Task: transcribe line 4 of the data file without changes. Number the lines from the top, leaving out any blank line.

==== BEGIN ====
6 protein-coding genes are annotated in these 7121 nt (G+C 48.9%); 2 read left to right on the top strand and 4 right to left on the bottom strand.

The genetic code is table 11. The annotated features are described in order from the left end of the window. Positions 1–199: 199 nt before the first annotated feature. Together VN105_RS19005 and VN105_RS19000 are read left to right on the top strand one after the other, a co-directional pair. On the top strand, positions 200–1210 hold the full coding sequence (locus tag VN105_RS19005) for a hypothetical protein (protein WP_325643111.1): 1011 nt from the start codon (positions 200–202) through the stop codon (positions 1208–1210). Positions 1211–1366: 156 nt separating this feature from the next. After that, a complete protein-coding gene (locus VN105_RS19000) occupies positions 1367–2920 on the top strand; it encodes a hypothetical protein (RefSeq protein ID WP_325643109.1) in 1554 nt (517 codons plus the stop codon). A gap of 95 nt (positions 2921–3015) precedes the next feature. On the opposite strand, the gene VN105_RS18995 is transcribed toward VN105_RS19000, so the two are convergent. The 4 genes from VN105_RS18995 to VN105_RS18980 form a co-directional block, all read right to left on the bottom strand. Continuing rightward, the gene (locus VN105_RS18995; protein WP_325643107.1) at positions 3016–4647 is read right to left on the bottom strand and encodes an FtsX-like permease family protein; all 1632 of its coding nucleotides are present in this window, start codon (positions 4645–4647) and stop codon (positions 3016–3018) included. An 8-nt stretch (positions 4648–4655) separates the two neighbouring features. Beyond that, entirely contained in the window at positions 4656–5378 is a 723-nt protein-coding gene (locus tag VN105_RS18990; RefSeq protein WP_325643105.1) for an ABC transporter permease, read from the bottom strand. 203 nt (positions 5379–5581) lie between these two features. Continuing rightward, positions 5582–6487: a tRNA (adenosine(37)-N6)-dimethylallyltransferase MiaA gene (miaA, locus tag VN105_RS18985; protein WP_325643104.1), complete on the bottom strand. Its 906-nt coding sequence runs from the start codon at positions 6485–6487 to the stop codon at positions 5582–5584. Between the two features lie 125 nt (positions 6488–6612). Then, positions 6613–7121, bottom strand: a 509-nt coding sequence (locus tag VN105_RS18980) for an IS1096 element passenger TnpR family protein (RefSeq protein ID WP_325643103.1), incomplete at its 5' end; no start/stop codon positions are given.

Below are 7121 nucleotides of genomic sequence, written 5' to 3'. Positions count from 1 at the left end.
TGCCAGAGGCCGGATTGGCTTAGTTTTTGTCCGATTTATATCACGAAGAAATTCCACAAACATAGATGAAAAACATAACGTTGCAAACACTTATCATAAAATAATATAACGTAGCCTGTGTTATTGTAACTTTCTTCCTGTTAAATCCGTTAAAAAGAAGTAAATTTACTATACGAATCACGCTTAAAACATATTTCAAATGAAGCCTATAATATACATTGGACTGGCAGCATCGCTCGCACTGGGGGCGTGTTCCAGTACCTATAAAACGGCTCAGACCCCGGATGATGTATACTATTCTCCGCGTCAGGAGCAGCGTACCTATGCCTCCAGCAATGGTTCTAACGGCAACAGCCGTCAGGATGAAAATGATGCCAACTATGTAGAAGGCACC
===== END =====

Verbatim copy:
TGCCAGAGGCCGGATTGGCTTAGTTTTTGTCCGATTTATATCACGAAGAAATTCCACAAACATAGATGAAAAACATAACGTTGCAAACACTTATCATAAAATAATATAACGTAGCCTGTGTTATTGTAACTTTCTTCCTGTTAAATCCGTTAAAAAGAAGTAAATTTACTATACGAATCACGCTTAAAACATATTTCAAATGAAGCCTATAATATACATTGGACTGGCAGCATCGCTCGCACTGGGGGCGTGTTCCAGTACCTATAAAACGGCTCAGACCCCGGATGATGTATACTATTCTCCGCGTCAGGAGCAGCGTACCTATGCCTCCAGCAATGGTTCTAACGGCAACAGCCGTCAGGATGAAAATGATGCCAACTATGTAGAAGGCACC